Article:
A Gringo’s Guide to Salsa

Posted on 15. Nov, 2010 by in latin america

Alternate Title: Salsa Para Los Que Saben

When I lived in Arequipa I fell in love with Peruvian cumbia. When I moved to Bogota I started listening to salsa. This post isn’t about dancing salsa, but appreciating the music. Dig it before dancing it. Use these videos as a playlist until you’re ready to go out on your own.

UPDATE: Like my picks? See my post on reggaeton.

“Shingaling” by Jean-Claude Ames and Vincent Thomas

This salsa-techno remix by a European duo was our group’s theme song when I visited Girardot. The techno parts annoyed me but actually helped me appreciate the horns and how the sounds differ from cumbia. This track is a primer for the gringo ear. (Song starts at 17 seconds).

“Sandra” by Angel Canales

Angel Canales sings “Sandra” in English so it’s easy to get stuck in your head. Pay attention to the freestyle format of salsa. Gringo music, even rap, has a strict structure. Verse, chorus, verse, chorus, verse, chorus, end – something like that. Salsa songs change choruses as the song goes on, and the orchestra jams out how they want.

Canales may be my favorite. You won’t hear “Sandra” in a bar, but you will hear Nostalgia.

“Las tumbas” by Ismael Rivera

Ismael Rivera gives us this starter for appreciating horns. If you don’t feel this sound then you have no soul and might as well stop reading. Go watch American Idol.

“Ahora me da pena” by Henry Fiol

Many people don’t know salsa was mostly cultivated in New York, where Henry Fiol was born and raised. His singing is easy to understand for English speakers. Fiol would be a Nuyorican (Puerto Rican born in the US), as opposed to a Boricua (born in Puerto Rico). “Ahora me da pena” is about social injustices in New York, and the video features bad-ass footage of old-school NYC.

Like Fiol? Check out Oriente.

“Juanito Alimaña” by Hector Lavoe

Hector Lavoe AKA “La Voz” had the best voice in the history of salsa – quite an accomplishment given many salsa singers are black. Lavoe was the subject of biopic El Cantante, starring Marc Anthony as Lavoe and Jennifer Lopez as girlfriend Nilda Perez. “Juanito Alimaña” is about a young thug’s life.

Another good one by Lavoe is Trucutu.

“Lamento de un guajiro” by Ismael Miranda

Hector Lavoe had the best voice, but Ismael Miranda was the “Pretty Boy of Salsa.” This song has a bad-ass flute.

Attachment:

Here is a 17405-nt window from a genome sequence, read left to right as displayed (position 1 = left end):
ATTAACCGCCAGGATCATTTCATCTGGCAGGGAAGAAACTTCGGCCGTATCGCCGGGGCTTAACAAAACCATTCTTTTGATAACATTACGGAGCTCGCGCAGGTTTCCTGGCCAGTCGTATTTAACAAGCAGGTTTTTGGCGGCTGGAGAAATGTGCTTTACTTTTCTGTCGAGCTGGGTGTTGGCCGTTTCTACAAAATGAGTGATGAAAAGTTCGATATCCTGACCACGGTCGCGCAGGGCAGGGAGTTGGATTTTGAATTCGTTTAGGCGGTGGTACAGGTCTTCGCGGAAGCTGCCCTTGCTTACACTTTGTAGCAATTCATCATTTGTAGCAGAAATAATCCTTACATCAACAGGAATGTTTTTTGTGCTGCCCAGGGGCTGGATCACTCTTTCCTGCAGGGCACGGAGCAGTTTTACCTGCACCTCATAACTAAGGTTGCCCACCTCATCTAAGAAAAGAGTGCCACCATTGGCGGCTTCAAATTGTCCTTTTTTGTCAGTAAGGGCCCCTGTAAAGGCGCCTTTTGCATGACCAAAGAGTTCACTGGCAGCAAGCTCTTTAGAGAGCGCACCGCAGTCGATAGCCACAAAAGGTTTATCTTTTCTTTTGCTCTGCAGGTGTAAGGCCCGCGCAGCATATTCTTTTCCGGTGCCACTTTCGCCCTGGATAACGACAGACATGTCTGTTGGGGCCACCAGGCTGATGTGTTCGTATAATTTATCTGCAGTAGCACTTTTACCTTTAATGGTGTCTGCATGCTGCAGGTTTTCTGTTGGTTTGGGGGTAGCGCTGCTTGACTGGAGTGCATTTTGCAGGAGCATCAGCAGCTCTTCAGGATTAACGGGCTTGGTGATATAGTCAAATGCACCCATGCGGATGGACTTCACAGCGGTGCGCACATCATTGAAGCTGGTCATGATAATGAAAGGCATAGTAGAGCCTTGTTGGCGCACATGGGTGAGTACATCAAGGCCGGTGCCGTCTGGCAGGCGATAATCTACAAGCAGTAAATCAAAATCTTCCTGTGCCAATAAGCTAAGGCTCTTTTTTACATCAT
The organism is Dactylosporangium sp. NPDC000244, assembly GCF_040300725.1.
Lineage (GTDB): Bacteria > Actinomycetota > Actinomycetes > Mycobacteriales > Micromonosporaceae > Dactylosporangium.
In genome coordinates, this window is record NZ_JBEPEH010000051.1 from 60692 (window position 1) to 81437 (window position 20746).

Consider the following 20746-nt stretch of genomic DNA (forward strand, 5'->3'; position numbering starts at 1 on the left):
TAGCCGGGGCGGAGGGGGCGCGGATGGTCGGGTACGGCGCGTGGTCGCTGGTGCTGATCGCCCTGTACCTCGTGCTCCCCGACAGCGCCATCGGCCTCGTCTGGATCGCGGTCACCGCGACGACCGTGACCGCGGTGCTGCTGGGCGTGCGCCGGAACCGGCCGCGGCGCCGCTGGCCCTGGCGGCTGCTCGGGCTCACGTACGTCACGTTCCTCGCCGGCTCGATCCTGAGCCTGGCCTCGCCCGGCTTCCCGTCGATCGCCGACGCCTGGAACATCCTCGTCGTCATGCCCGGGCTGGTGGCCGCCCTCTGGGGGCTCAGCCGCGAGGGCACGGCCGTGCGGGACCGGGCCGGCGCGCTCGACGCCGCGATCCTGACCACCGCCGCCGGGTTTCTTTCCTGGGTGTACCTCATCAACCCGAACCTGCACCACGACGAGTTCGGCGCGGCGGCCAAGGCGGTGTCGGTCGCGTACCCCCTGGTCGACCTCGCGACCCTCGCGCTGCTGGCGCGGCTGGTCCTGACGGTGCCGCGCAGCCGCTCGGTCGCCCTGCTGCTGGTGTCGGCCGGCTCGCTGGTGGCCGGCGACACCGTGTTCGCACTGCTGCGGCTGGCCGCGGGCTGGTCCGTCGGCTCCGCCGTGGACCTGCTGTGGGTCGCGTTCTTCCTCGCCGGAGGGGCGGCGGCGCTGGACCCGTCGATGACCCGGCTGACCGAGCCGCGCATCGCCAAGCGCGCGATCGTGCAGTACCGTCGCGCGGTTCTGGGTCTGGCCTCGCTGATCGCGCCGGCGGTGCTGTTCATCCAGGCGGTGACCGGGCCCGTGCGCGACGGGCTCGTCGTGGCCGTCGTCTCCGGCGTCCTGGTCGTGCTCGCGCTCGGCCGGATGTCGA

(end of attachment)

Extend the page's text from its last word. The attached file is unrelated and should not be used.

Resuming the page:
If you like Miranda, listen to No me llores.

“Yamulemao” by Joe Arroyo

Colombia has contributed some kick-ass salsa. The city of Cali considers itself the world capital of salsa. It hosts an annual salsa fair and even innovated its own Caleño style of salsa dancing. However, the best Colombian salsero, Joe Arroyo, is from Cartagena. “Rebelión” is his most famous song but it’s played the fuck out so I’m sharing with you another favorite, “Yamulemao“. Arroyo is a hardcore drug user and I imagine he was mad out of his head for this live performance.

It’s played out to me, but listen to Rebelión if you haven’t heard it. It’s about a slave standing up to his Spanish master for hitting his girl.

“Buenaventura y Caney” by Grupo Niche

Also wildly popular from Colombia is Grupo Niche. ‘Niche’ is Colombian slang for a black guy – like ‘brother’ in American slang. This song’s about the Pacific port town of Buenaventura, which is 85% black and the birthplace of Colombian boxer Edison Miranda. A distant cousin from Ireland who traveled there told me it “made the hair on the back of [her] neck stand up.”

“Yo no sé mañana” by Luis Enrique

Everything I’ve given you so far is classic salsa. I haven’t delved into new-school salsa much. I love this song however, and long-time readers know I’m a sucker for ballads. Luis Enrique is a Nicaraguan singer who’s won two Latin Grammys.

Well, if you’ve made it this far then you have potential and passion. Watch the trailer for the salsa documentary, Politics of Rhythm. It’s a seven-minute outline of the history and current state of salsa featuring commentary from Ruben Blades, Willie Colon, Larry Harlow, Eddie Palmieri, Mario Grillo, Albert Torres, Aurora Flores, Bobby Sanabria, Oscar Hernandez, Johnny Polanco, Ray de la Paz, and more.

Politics of Rhythm documentary


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5 Responses to “A Gringo’s Guide to Salsa”

  1. b.ortiz

    15. Nov, 2010

    I got to catch groupo niche at the colombian independence day festival in miami – and between the music, the aguardiente, the food and the ladies from barranquilla/medellin/cali dancing…such a great time. good post colin

  2. Matt

    16. Nov, 2010

    That was a fun little ride, great post Profesor de Salsa, lots of good stuff for this gringo to get into, Gracias. I am also a sucker for that Luis Enrique song.

  3. Colin

    17. Nov, 2010

    b.ortiz – It’s a testament to the power of the US Dollar when Colombia’s hottest act, on Colombia’s bicentennial, plays a gig in Miami.

    Miami is known as the capital of Latin America. I was there overnight before coming back here and I ate at a Honduran restaurant. Probably not many of those outside Honduras.

    Matt – thanks for the props and I hope you spread the salsa gospel.

  4. b.ortiz

    20. Nov, 2010

    coiln- i’m going to be in medellin pretty much monthly from here to the foreseeable future, i’ll shoot you a message on facebook when i’m coming down, maybe we can meet up. peace

  5. Deadshot

    22. Jun, 2015

    I always preferred Joe Arroyo over Groupo Niche. He tends to have more upbeat stuff. If I’m going to listen to Latin music I like it upbeat.

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